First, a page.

A round-up of some of the intriguing, insightful, and/or thought-provoking things I read over the last week.
On a steamy hot September day in 1955, in a racially segregated courtroom in Sumner, Mississippi, two white men, J.W. Milam and his half-brother Roy Bryant—a country-store owner—were acquitted of the murder of a 14-year-old black Chicago boy. His name was Emmett Till.
Tyson is a friend, and I'm not surprised he's the one who got this.
Fernando Pérez, Brian Granger. The State of Jupyter.
On the “computational narrative”:
With the rise of interactive computing as a practice and the capture of this process into computational narratives—what we refer to as Literate Computing—we now have a new population who uses programming languages and development tools with a different purpose. They explore data, models, and algorithms, often with very high specificity, perhaps even spending vast effort on a single data set, but ask complex questions and extract insights that can then be shared, published, and extended. Since data is pervasive across disciplines, this represents a dramatic expansion of the audience for programming languages and tools, but this audience’s needs and interests are different from those of “traditional” software engineers.
We can now start optimizing for our most important resource: human time.
Neil Saunders. Taking steps (in XML).
You discover that your data is available, tucked away under some "share" button or "settings" link, and so you download it. But when you get the file, what do you do next? Here's one example: iPhone health data, XML downloads, and 24 lines of R code.
Jason Fried. Case study: How complexity creeps in.
￼Removing operational complexity involves eliminating manual busy work, bottlenecks, dependencies, promises to placate, and a whole host of other things.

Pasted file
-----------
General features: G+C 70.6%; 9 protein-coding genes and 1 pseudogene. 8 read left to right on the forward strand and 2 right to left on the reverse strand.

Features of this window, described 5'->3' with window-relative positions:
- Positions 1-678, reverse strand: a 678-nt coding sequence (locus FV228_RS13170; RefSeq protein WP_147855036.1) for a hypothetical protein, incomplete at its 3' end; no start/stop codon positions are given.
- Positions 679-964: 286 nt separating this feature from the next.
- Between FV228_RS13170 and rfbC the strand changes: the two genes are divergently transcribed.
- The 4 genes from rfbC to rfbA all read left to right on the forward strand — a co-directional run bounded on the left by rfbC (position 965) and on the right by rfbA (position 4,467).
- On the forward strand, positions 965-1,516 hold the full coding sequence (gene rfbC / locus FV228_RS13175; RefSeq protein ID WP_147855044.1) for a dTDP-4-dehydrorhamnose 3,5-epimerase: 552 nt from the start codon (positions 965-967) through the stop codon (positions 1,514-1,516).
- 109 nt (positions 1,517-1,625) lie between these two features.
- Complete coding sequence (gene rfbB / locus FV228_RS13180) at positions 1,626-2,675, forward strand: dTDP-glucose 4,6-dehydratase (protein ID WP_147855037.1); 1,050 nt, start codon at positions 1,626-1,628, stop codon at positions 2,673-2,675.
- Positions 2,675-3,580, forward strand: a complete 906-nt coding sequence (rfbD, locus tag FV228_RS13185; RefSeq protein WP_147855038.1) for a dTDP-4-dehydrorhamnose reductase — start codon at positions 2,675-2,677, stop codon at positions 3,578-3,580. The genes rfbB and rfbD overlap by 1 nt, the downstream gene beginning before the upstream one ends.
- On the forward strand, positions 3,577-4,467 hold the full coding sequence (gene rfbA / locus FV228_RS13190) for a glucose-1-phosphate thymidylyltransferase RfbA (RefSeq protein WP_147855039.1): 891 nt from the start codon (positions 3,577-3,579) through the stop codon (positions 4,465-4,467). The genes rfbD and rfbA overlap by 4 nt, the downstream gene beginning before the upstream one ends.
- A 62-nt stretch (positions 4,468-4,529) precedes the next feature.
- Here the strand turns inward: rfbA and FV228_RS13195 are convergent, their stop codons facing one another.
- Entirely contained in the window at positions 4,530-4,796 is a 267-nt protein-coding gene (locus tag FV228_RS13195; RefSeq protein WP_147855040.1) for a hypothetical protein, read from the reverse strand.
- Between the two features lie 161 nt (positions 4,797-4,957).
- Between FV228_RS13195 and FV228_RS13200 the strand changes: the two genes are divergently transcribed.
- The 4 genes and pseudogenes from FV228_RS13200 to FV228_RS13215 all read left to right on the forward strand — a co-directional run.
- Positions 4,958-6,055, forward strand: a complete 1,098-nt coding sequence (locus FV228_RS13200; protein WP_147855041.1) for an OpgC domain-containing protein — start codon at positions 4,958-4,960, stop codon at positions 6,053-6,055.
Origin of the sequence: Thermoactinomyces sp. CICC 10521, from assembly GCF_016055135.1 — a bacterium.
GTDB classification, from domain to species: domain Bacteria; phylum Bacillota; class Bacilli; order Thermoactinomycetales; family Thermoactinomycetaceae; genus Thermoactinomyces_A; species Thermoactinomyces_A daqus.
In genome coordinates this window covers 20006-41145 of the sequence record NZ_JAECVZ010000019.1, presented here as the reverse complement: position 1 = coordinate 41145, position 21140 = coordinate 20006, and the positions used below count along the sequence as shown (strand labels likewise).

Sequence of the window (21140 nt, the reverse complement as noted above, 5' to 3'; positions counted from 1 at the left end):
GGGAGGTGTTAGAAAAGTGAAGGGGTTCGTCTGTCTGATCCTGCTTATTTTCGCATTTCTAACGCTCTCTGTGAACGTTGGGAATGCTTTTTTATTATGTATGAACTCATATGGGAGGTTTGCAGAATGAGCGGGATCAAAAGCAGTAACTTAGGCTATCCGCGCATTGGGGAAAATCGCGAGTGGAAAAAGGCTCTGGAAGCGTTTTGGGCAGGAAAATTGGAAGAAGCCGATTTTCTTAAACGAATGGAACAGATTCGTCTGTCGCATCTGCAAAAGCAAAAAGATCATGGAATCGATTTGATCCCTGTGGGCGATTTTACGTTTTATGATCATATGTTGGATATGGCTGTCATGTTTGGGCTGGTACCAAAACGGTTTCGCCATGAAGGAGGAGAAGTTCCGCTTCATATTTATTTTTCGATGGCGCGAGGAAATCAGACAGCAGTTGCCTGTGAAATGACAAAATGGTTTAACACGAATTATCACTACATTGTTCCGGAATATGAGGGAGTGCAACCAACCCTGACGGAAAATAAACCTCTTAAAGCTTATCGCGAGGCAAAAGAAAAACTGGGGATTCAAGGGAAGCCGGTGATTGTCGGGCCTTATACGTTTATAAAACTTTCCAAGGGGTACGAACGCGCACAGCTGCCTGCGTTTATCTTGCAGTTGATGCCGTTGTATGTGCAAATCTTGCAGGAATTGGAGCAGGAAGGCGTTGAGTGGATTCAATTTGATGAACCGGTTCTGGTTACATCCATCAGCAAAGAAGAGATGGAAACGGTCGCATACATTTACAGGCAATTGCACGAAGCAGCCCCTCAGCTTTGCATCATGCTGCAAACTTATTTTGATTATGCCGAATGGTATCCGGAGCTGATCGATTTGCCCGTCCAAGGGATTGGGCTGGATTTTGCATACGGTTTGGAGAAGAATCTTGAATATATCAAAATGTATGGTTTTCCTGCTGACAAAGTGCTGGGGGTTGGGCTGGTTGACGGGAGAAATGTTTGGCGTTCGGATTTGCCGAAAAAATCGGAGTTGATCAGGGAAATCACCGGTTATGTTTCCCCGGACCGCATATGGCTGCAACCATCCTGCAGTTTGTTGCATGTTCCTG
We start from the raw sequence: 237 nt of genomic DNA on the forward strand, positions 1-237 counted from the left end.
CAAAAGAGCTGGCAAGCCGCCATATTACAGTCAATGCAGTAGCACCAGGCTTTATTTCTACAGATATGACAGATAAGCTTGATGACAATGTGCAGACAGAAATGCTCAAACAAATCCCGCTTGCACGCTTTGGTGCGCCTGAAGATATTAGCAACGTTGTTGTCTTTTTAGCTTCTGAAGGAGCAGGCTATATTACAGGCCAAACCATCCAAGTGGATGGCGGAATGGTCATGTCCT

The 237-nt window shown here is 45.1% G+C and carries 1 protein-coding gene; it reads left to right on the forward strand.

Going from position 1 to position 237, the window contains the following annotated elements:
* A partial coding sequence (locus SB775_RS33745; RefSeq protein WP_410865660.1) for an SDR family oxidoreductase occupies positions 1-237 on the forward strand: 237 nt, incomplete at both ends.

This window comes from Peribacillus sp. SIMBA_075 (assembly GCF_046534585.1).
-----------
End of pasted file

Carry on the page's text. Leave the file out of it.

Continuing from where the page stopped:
Excising these kinds of things from the organization is tough. You're choosing the future over the present: removing complexity means that your work will have been more productive, not that you will have produced more.
Frederick Douglass. WEST INDIA EMANCIPATION, speech delivered at Canandaigua, New York, August 3, 1857. Two speeches by Frederick Douglass; one on West India emancipation, delivered at Canandaigua, Aug. 4th, and the other on the Dred Scott decision, delivered in New York, on the occasion of the anniversary of the American Abolition Society, May, 1857, Rochester, 1857.
This struggle may be a moral one, or it may be a physical one, and it may be both moral and physical, but it must be a struggle. Power concedes nothing without a demand. It never did and it never will. Find out just what any people will quietly submit to and you have found out the exact measure of injustice and wrong which will be imposed upon them, and these will continue till they are resisted with either words or blows, or with both. The limits of tyrants are prescribed by the endurance of those whom they oppress. In the light of these ideas, Negroes will be hunted at the North, and held and flogged at the South so long as they submit to those devilish outrages, and make no resistance, either moral or physical. Men may not get all they pay for in this world, but they must certainly pay for all they get. If we ever get free from the oppressions and wrongs heaped upon us, we must pay for their removal. We must do this by labor, by suffering, by sacrifice, and if needs be, by our lives and the lives of others.